A Roseville student's anti-smoking billboard was chosen as the high school winner of Kaiser Permanente's Don't Buy the Lie program.
Jessica Barton's hand-drawn design shows a person with handcuffs connected by cigarettes. Barton is a 9th grade student at Woodcreek High School and her design was chosen from almost 8,000 entries submitted.
Barton's design will be showcased on billboards across the greater Sacramento region.
The middle school grand prize winner was Jake Melavic, an 8th grader at Presentation of the Blessed Virgin Mary School in Sacramento. His ad message, with a tie-in to Facebook, shows a girl with a cigarette next to the text “Unlike.”
The winners of the 2012 Don’t Buy The Lie billboard contest were recently announced in school assemblies.
Don't Buy the Lie delivers a free anti-smoking educational campaign to teach students about the dangers of nicotine and other drugs they are exposed to and the industry tricks used to get them hooked. It’s a multi-level approach that involves the billboard contest, education materials for teachers, and presentations at many schools by Victor DeNoble, PhD, former research scientist for Philip Morris, who was a key witness in government hearings examining the practices of the tobacco industry. Dr. DeNoble has worked with Kaiser Permanente's Don't Buy the Lie program since 1998.
Annually, this program is presented to high school students, and offers teens the opportunity to design counter-tobacco ads for display on billboards that thousands of drivers will see every day.
More than 15,000 students in Sacramento, Placer and Yolo counties heard the Don’t Buy the Lie program message in their schools. More than 7,900 students actually submitted their designs for the billboard contest.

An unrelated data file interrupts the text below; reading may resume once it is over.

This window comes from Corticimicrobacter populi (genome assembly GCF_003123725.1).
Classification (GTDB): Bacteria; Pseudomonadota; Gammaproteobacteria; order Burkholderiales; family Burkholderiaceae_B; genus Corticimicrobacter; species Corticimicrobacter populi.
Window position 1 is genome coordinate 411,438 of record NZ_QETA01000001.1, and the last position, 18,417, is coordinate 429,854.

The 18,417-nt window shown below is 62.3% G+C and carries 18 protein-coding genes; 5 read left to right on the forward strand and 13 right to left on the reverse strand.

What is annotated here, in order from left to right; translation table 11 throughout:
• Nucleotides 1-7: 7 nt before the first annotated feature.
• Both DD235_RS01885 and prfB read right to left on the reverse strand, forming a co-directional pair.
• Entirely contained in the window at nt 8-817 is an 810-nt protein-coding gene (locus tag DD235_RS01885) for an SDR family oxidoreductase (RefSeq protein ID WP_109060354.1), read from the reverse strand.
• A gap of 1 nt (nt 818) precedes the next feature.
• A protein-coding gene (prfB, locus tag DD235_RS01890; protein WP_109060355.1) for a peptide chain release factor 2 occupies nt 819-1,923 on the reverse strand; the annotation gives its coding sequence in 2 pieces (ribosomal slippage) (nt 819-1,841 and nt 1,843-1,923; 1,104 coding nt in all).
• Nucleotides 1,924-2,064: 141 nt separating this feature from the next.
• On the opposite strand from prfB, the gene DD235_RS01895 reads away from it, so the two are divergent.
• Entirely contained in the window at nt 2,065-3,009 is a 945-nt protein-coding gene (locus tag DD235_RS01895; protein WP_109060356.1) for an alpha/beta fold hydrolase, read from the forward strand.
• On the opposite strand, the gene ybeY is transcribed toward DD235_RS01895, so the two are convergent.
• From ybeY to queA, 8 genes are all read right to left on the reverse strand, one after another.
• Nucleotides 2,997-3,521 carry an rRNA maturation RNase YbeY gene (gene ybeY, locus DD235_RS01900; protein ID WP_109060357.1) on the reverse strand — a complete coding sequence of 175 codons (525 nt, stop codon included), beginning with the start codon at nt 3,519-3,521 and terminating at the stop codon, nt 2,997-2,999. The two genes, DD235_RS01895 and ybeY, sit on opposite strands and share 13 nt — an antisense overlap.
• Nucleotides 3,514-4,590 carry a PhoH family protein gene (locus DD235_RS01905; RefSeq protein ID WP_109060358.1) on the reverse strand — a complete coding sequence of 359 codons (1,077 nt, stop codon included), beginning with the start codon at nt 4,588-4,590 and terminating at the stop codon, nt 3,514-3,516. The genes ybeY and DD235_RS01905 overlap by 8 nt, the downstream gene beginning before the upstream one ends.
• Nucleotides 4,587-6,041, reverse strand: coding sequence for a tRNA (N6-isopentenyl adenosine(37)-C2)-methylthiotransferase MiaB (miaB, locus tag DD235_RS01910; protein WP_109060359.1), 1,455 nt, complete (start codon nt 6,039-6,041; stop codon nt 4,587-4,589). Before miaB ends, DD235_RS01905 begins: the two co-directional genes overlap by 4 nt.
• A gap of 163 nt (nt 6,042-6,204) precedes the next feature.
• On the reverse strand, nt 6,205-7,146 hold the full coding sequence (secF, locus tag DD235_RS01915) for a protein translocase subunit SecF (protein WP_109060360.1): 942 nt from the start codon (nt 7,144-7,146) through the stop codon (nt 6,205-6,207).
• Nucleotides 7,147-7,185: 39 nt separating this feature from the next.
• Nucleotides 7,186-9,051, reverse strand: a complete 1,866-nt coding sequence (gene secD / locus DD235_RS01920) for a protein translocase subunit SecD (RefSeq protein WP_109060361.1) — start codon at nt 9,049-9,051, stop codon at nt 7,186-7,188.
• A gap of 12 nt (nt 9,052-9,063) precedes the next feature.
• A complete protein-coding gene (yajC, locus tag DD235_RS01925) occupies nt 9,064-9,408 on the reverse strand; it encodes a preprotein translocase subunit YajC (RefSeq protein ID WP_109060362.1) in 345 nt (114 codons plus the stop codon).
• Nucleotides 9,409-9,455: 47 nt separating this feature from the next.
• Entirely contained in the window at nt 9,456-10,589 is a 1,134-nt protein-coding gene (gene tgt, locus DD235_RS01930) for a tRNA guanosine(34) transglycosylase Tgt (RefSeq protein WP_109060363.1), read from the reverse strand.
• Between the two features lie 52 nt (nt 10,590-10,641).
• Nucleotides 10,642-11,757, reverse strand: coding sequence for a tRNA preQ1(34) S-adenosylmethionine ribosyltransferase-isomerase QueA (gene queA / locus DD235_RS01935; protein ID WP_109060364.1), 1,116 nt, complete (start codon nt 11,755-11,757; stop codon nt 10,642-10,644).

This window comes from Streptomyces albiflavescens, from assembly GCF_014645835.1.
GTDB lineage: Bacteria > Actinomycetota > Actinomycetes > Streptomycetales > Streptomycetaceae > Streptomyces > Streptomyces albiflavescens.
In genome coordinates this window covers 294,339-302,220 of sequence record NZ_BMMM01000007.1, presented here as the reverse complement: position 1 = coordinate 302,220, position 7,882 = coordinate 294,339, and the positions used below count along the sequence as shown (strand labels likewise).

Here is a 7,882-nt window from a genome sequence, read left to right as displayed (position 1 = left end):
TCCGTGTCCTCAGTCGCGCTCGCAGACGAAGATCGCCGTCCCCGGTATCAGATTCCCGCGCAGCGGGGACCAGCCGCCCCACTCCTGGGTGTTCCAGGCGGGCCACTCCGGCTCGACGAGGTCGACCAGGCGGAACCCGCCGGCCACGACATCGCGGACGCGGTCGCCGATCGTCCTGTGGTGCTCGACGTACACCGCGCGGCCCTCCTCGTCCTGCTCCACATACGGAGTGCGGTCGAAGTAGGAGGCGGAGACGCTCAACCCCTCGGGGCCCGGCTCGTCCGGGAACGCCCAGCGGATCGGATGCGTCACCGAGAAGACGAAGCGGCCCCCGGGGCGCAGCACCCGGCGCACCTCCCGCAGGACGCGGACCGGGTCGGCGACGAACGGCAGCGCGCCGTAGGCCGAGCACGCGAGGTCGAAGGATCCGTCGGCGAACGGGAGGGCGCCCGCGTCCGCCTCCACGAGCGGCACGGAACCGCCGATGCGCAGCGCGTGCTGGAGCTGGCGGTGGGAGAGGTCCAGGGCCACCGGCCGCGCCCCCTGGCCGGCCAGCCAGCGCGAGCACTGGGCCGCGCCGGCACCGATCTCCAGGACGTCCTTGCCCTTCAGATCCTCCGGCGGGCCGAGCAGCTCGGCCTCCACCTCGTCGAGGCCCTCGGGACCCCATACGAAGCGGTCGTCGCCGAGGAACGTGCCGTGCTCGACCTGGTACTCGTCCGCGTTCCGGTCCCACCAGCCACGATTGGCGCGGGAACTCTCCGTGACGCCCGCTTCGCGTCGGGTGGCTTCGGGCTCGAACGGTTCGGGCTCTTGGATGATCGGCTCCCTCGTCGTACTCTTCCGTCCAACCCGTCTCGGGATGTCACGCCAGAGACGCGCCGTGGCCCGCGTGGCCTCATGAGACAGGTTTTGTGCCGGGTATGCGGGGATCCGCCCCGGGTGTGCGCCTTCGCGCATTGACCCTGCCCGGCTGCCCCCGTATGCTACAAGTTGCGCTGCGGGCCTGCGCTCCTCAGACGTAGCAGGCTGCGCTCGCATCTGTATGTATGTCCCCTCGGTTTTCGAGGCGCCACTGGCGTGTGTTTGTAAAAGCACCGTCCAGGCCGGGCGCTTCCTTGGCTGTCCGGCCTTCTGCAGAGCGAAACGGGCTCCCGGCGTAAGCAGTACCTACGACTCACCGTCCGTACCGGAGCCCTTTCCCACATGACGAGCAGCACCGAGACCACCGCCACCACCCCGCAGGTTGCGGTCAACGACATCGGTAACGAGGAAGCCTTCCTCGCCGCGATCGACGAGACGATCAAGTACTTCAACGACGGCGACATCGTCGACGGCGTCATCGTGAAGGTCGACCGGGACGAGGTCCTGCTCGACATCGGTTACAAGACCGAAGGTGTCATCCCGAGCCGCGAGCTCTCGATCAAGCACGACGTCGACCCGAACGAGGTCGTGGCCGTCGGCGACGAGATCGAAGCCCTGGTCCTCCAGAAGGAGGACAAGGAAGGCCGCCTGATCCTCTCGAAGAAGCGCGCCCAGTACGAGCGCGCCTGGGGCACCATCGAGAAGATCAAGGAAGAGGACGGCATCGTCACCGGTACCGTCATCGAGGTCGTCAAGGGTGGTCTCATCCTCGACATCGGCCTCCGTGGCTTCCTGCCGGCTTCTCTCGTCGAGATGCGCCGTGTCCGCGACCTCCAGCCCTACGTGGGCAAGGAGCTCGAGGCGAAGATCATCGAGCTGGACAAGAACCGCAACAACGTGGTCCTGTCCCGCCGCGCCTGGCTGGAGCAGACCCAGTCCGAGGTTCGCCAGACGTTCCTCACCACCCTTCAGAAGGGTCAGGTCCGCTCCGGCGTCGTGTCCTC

In addition to having their artwork placed soon on billboards across the greater Sacramento area, the grand-prize winners also received a $1,000 gift card. There were also 72 selected runner-up winners, who each received $50 gift cards.
More than 400,000 premature deaths occur each year in the United States from tobacco-related causes.
A telephone survey of past Don't Buy the Lie program participants showed that 98 percent are non-smokers today. This survey shows DBTL as an effective prevention strategy to stop teens from using tobacco.
"Studies show that teens are twice as likely to be influenced by tobacco advertising than by peer pressure and that tobacco may serve as a gateway to alcohol and other drugs,” said Dr. Jeanne Conry, Assistant Physician in Chief at Kaiser Permanente Roseville Medical Center. “The “Don't Buy The Lie” contest helps to combat this problem with powerful anti-smoking messages and rewards students for their creativity."
The billboard design contest has been running since 1994.
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